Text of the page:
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Justin Johnson

FFF 2017 Justin Johnson photoOne of the world’s leading ambassadors for the homegrown music movement, Nashville-based Roots Blues and Americana recording artist Justin Johnson has been hailed by Guitar World as a “must-see act” and dubbed “The Wizard” for his command of a variety of stringed instruments. Lauded as an “American Master” by John Carter Cash, Johnson has had his “funk” praised by Bootsy Collins, and his musical approach described as “timeless” by North Mississippi Allstar frontman Luther Dickinson. This musical visionary has been recognized as Slidestock International Slide Guitar Champion. Always innovating and following his own sound while taking inspiration from the past, Johnson blurs the lines between the traditional and the cutting edge, taking current day music back to its roots and keeping the blues alive.

Earning endorsements from guitar builders around the world, Johnson has founded "Roots Music School" in Nashville, Tennessee, and under this umbrella, he has released an instructional series currently consisting of DVDs and a book on roots music tradition, technique, and theory—partnering with educators across the country to develop roots music curriculum for schools. Johnson has toured the world as a performing musician throughout mainland Australia and Tasmania, Europe, the United Kingdom, and coast to coast in North America. His original song "Midnight at the Crossroads", from his Smoke & Mirrors double album, was licensed to Florentine Films for Ken Burns' PBS documentary film Jackie Robinson. "Grinnin in Your Face", also from Smoke & Mirrors, is featured on NPR’s Back Porch Music's "Best of Back Porch Music, Volume 18: Old Enough to Know Better" 2015 compilation album.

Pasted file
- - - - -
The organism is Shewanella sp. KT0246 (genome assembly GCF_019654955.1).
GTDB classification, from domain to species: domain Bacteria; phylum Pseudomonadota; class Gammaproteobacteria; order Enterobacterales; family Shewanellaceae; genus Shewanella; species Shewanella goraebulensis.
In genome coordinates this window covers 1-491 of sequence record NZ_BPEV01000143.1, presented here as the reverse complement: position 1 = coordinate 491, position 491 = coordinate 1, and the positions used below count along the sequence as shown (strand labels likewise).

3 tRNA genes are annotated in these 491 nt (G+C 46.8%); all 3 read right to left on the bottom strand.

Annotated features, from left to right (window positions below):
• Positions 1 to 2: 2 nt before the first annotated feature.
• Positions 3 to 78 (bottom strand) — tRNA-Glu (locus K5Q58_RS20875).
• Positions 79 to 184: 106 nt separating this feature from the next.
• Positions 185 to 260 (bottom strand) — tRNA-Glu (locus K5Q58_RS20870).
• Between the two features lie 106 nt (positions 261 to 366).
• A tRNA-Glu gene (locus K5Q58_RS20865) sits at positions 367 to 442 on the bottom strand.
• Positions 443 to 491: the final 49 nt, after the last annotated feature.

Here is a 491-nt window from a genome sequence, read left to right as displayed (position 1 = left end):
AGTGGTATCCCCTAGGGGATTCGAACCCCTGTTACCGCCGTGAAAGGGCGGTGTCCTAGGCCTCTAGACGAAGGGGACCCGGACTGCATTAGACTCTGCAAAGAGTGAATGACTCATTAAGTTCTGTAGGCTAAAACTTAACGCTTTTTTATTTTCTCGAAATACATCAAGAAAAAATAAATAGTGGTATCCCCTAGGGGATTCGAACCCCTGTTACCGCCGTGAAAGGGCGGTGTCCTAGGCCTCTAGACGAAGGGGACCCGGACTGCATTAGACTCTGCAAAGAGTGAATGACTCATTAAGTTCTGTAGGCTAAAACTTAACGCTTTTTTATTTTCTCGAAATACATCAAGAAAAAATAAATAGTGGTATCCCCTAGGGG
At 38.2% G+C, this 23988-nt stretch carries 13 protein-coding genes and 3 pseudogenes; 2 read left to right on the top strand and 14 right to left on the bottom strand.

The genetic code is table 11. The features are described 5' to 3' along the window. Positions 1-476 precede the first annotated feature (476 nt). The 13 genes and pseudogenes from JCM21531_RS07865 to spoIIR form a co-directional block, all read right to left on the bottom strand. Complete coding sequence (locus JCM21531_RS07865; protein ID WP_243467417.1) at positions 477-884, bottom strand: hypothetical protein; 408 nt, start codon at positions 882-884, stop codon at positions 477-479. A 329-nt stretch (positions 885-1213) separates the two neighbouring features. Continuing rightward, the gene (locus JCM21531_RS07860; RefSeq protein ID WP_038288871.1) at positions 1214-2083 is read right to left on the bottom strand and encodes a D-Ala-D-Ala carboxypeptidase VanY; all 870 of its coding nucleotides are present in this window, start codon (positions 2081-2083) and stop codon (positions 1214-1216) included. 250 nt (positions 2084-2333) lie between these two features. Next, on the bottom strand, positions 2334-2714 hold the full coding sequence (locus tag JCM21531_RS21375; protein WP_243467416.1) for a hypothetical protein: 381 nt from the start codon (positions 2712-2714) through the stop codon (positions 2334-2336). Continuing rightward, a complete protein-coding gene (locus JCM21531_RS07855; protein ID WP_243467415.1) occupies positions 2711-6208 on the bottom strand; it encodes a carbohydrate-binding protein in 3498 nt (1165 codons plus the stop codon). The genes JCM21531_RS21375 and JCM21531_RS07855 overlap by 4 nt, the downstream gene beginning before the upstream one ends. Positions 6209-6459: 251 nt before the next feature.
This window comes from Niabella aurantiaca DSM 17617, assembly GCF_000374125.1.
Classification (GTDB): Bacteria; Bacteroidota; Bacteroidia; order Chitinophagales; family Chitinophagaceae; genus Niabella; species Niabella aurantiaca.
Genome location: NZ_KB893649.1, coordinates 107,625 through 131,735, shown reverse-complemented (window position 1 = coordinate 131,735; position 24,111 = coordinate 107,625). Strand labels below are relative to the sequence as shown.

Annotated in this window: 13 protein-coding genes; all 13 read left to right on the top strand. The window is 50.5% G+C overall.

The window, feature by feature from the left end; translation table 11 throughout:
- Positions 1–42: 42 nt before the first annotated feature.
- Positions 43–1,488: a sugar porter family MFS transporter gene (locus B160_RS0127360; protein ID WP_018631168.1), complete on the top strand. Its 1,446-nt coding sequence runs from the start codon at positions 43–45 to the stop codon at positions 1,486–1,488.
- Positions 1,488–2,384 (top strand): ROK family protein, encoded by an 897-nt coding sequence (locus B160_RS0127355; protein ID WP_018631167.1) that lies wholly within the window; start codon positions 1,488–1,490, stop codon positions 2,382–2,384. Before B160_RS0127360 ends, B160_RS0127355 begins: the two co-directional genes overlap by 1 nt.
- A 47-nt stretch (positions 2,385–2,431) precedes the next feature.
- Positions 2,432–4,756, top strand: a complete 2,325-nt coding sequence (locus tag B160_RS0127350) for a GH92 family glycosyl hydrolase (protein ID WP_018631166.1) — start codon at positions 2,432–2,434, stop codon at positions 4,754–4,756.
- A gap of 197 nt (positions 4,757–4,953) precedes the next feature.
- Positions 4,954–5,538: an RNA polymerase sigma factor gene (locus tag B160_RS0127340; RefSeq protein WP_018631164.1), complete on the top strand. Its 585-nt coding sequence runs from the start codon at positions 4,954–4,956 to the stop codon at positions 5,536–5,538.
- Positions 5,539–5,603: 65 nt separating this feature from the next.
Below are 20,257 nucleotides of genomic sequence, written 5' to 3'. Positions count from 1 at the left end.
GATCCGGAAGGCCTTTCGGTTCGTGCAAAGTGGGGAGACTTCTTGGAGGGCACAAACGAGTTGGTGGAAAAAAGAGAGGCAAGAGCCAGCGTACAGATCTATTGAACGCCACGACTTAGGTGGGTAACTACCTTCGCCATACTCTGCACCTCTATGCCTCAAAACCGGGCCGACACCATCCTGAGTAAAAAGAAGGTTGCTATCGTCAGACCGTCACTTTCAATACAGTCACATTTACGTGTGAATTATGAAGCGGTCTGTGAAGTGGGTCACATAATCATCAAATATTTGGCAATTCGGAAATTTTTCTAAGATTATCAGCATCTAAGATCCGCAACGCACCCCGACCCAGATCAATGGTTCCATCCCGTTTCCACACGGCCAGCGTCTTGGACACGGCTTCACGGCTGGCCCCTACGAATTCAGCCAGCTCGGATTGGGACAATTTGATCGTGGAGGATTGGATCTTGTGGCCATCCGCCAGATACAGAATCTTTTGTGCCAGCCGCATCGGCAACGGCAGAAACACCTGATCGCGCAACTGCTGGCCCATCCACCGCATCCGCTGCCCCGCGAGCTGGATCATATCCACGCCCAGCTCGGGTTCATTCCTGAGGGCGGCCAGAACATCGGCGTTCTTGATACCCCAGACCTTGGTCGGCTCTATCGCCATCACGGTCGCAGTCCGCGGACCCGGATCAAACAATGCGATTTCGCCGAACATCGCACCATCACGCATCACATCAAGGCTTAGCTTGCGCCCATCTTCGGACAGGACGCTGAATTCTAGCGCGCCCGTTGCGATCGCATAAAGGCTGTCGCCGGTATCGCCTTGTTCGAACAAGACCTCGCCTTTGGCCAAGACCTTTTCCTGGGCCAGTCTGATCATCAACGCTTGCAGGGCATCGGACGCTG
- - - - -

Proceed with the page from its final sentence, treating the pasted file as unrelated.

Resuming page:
“There is such an international love and affinity for American Roots Music,” states Johnson. “Everywhere I’ve gone, from Paris to Tasmania, I’ve found that the local cultures are enthusiastically bonded by a deep appreciation for roots music . . . . By roots music, I’m referring to the early musical roots that have led to the genres we know today—the distilled, pure, organic, wellsprings that generally only survive through early recordings, and through family and social traditions that have passed them down over generations. It’s a very powerful and eye-opening experience to see first-hand how music can bridge the gap between people from opposite sides of the world, with different languages, upbringings, political views, and religious beliefs. The human language of music transcends all of that.”

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